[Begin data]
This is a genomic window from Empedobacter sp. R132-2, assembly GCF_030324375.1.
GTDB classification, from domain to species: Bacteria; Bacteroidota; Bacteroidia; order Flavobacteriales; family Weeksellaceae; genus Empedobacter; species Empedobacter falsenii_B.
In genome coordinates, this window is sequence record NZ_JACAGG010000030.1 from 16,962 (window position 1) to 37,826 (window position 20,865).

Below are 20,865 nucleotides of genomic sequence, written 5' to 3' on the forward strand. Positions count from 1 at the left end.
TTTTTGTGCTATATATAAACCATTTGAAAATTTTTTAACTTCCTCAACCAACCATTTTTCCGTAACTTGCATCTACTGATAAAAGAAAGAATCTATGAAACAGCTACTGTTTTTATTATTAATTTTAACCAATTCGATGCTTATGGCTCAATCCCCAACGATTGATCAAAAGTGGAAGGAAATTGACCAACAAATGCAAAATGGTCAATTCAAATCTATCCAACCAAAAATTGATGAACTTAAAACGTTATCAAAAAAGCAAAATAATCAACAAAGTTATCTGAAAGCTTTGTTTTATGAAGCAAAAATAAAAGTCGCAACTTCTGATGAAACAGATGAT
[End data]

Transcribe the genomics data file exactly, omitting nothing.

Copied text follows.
This is a genomic window from Empedobacter sp. R132-2, assembly GCF_030324375.1.
GTDB classification, from domain to species: Bacteria; Bacteroidota; Bacteroidia; order Flavobacteriales; family Weeksellaceae; genus Empedobacter; species Empedobacter falsenii_B.
In genome coordinates, this window is sequence record NZ_JACAGG010000030.1 from 16,962 (window position 1) to 37,826 (window position 20,865).

Below are 20,865 nucleotides of genomic sequence, written 5' to 3' on the forward strand. Positions count from 1 at the left end.
TTTTTGTGCTATATATAAACCATTTGAAAATTTTTTAACTTCCTCAACCAACCATTTTTCCGTAACTTGCATCTACTGATAAAAGAAAGAATCTATGAAACAGCTACTGTTTTTATTATTAATTTTAACCAATTCGATGCTTATGGCTCAATCCCCAACGATTGATCAAAAGTGGAAGGAAATTGACCAACAAATGCAAAATGGTCAATTCAAATCTATCCAACCAAAAATTGATGAACTTAAAACGTTATCAAAAAAGCAAAATAATCAACAAAGTTATCTGAAAGCTTTGTTTTATGAAGCAAAAATAAAAGTCGCAACTTCTGATGAAACAGATGAT